Rent or buy? What awaits the clothing rental industry in Canada
A few weeks ago Carly Soares needed a dress for a wedding and fast.
“I tried to go shopping at the mall, but noticed there was a rare collection of evening dresses,” the 30-year-old said. “It was actually very surprising. It’s always the kind of pandemic-loungewear vibe in a lot of retail stores.”
The dresses she encountered were either too casual or too expensive, so she decided to rent one from a dress rental shop, which she had never tried before.
And after a positive first experience, Soares said she would definitely do it again.
Clothing rentals have become more mainstream over the past decade with the rise of the sharing economy, but the COVID-19 pandemic hasn’t been kind to these types of retailers.
However, as pandemic restrictions have been lifted, some Canadian rental companies have seen increased traffic.
While experts believe there are even more opportunities in the space, they warn that growth could be subdued as Canadians change their buying habits and priorities in an environment of high inflation and rising interest rates.
There are other challenges as well, including getting more people on board with the idea of essentially sharing clothes, people’s mindsets about what kind of clothes can be reused, environmentally conscious consumers who wonder how eco-friendly fashion rental really is and inventory logistics.
“We’ve been conditioned to buy something, wear it, throw it away. Changing that to appreciate that rental opportunity is something that takes a lot of time,” said Daniel Drak, assistant professor at the Parsons School of Design.
One of the biggest, if not the biggest, clothing rental companies is US-based Rent the Runway, founded in 2009, which quickly became a hit with women who wanted access to designer clothes but didn’t want to. not spend tons of money on outfits they might wear once or twice.
In Canada, a rush of new clothing rental businesses began popping up in the years leading up to the pandemic, offering everything from special occasion wear to work wear, maternity wear and maternity wear. every day, but like many companies in the small business retail sector, getting through the past two years has been a challenge.
Canadian companies like Rent Frock Repeat, workwear rental company Dresst and Montreal’s Station Service have all ended their run in the past two years.
It’s a “very difficult” market, said Julie Kalinowski, CEO of Toronto-based The Fitzroy, which offers special occasion dress rentals at a more affordable price.
According to Drak, Gen Z will be the generation that really drives the industry forward because of their enthusiasm for reselling, whether for economic reasons, to reduce clothing waste or to find unique pieces.
He said now is the time for existing and emerging Canadian clothing rental businesses to capitalize on this popularity and incorporate resale into their business model, which some have begun to do.
According to Statista, the global resale apparel market was valued at US$14 billion last year and is expected to reach US$51 billion by 2026.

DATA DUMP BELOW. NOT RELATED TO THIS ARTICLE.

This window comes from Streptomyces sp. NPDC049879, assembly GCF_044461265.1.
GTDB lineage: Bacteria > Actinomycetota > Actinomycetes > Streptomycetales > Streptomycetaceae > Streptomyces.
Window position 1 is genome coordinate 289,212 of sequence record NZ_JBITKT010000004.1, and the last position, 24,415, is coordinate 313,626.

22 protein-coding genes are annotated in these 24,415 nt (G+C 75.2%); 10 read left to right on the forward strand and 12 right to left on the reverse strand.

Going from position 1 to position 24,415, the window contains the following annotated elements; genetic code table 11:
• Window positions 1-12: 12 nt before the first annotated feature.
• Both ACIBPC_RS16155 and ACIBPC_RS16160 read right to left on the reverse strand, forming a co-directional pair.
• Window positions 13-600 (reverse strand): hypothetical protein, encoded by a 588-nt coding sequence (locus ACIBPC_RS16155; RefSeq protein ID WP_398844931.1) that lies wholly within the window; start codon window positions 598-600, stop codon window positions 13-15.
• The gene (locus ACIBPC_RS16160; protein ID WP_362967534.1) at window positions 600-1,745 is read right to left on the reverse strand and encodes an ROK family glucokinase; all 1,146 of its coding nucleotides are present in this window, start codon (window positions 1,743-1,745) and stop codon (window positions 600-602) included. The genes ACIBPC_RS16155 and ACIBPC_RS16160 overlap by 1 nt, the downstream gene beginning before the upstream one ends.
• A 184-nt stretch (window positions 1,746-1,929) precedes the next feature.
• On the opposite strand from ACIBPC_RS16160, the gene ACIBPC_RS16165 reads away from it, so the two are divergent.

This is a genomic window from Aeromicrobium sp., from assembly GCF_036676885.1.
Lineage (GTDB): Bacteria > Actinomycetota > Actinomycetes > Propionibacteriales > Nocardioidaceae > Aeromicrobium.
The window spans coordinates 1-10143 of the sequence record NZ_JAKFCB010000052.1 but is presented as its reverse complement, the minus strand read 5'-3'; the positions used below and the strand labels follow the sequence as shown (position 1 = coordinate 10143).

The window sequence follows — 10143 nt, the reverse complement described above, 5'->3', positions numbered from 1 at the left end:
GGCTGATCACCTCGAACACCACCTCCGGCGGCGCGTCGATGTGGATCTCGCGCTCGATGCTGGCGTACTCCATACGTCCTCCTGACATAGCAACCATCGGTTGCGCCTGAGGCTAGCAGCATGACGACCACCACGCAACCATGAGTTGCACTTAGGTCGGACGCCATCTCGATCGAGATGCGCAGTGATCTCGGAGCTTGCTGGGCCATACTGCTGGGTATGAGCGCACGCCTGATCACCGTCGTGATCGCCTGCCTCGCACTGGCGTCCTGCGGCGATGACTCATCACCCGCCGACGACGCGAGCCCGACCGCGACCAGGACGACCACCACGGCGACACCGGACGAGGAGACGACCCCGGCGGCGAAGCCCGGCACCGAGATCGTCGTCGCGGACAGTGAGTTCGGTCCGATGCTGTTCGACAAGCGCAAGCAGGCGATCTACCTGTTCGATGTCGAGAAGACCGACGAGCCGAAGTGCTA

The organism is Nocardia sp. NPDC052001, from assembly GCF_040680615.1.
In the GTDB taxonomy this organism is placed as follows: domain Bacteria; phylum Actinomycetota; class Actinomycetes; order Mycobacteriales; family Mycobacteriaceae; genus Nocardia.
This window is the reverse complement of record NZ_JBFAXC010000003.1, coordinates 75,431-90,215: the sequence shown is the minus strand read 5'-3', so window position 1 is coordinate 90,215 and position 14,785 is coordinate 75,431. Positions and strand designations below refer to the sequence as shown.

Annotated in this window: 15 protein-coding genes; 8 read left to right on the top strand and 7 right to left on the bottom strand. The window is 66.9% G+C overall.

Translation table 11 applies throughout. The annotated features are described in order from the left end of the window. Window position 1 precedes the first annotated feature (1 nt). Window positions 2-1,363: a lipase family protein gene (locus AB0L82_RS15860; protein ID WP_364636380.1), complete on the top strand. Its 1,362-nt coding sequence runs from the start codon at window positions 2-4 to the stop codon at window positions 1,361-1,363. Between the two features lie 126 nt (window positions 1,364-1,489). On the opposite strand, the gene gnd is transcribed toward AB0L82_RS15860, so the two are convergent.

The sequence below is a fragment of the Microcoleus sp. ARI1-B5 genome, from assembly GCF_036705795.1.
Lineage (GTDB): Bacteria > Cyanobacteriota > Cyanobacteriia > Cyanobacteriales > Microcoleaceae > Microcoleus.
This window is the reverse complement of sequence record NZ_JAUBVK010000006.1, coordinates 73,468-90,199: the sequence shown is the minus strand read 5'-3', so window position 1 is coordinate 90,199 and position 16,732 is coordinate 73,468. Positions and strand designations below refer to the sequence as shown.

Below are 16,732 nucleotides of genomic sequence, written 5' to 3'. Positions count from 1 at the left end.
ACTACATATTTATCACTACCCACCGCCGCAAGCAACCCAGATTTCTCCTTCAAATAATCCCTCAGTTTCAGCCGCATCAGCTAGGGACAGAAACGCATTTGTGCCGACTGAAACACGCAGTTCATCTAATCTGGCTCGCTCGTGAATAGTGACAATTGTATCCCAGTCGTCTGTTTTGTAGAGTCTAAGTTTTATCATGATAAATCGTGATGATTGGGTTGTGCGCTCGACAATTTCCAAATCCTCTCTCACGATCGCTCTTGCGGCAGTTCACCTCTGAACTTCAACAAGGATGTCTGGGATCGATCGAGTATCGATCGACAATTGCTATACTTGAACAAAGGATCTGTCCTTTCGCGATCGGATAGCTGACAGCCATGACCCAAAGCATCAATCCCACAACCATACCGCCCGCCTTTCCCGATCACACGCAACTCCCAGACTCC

Toronto Metropolitan University (TMU) assistant professor Anika Kozlowski said that making genuine efforts to reduce apparel waste and emissions from apparel production, and operating as a local business to do so, could also be a good strategy, especially given Canada’s smaller population. .
This would involve a good understanding of the community in which the business operates, using high quality Canadian made items from ethical brands, finding ways to clean and repair clothing in a way that is not harmful to the environment and avoid long -distance shipping.
It’s something Blyth Gill is working on with Vancouver-based Tradle, an online baby clothes subscription company that lets parents rent and swap clothes for every growth spurt.
“Because babies grow so quickly, the need to have and swap clothes has a very short cycle,” he said.
Tradle works with high quality local brands, avoiding fast fashion brands. And when the clothes can no longer be reused, they will not be thrown away, but recycled or decomposed.
The company launched just before the pandemic hit, which Gill said was definitely a learning experience.
“Naturally, when we didn’t know so much about COVID-19, people probably thought, ‘sharing clothes? I don’t know,'” he said.
But Gill said he’s glad that phase is now behind them and he’s excited about the next stage of the company’s growth.
Fitzroy’s Kalinowski is also quite optimistic.
“Since the last reopening, it’s been crazy, it’s been a boom, it’s probably our best sales to date. It’s been a big year for weddings, all the events have resumed, all the galas have resumed. We just had the Toronto International Film Festival, one of our busiest weeks. So it’s been really busy.”
Gabriella Iamundo, 31, uses fashion rental for special occasions, but doesn’t really see herself using it for everyday wear, sportswear or workwear, or subscribing to a service, a sentiment that TMU’s Kozlowski said is pretty common across the board.
“I first rented (special occasion clothing) probably four or five years ago, maybe a little longer than that, and it became something that I thought was good for events. “Iamundo said.
“To be honest, it’s pretty common in my circle of friends to check out (rental services) to at least see what the options are, especially before I have to go out and buy something.”
Looking further afield, Parsons’ Drak sees larger traditional brands launching their own rental segments – something US-based Urban Outfitters has done – or acquiring existing businesses in the space, which would disrupt the market.
This report from The Canadian Press was first published on September 25, 2022.